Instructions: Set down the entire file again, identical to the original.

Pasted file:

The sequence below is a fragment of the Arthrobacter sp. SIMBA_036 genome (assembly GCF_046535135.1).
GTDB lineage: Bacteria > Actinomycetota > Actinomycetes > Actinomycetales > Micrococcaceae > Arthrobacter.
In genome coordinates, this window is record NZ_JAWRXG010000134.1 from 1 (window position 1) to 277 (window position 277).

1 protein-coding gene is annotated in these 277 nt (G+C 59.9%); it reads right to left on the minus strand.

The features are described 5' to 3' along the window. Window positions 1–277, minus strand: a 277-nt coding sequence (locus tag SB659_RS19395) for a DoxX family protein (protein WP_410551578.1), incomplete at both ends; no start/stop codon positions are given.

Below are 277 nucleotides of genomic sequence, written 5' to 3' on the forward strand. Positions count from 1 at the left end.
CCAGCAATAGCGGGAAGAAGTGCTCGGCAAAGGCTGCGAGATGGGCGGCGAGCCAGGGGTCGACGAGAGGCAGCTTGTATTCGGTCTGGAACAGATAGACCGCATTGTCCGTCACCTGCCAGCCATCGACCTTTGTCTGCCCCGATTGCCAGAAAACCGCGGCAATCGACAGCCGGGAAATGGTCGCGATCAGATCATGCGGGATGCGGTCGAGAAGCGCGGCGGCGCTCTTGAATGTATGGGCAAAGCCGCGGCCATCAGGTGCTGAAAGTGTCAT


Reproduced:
The sequence below is a fragment of the Arthrobacter sp. SIMBA_036 genome (assembly GCF_046535135.1).
GTDB lineage: Bacteria > Actinomycetota > Actinomycetes > Actinomycetales > Micrococcaceae > Arthrobacter.
In genome coordinates, this window is record NZ_JAWRXG010000134.1 from 1 (window position 1) to 277 (window position 277).

1 protein-coding gene is annotated in these 277 nt (G+C 59.9%); it reads right to left on the minus strand.

The features are described 5' to 3' along the window. Window positions 1–277, minus strand: a 277-nt coding sequence (locus tag SB659_RS19395) for a DoxX family protein (protein WP_410551578.1), incomplete at both ends; no start/stop codon positions are given.

Below are 277 nucleotides of genomic sequence, written 5' to 3' on the forward strand. Positions count from 1 at the left end.
CCAGCAATAGCGGGAAGAAGTGCTCGGCAAAGGCTGCGAGATGGGCGGCGAGCCAGGGGTCGACGAGAGGCAGCTTGTATTCGGTCTGGAACAGATAGACCGCATTGTCCGTCACCTGCCAGCCATCGACCTTTGTCTGCCCCGATTGCCAGAAAACCGCGGCAATCGACAGCCGGGAAATGGTCGCGATCAGATCATGCGGGATGCGGTCGAGAAGCGCGGCGGCGCTCTTGAATGTATGGGCAAAGCCGCGGCCATCAGGTGCTGAAAGTGTCAT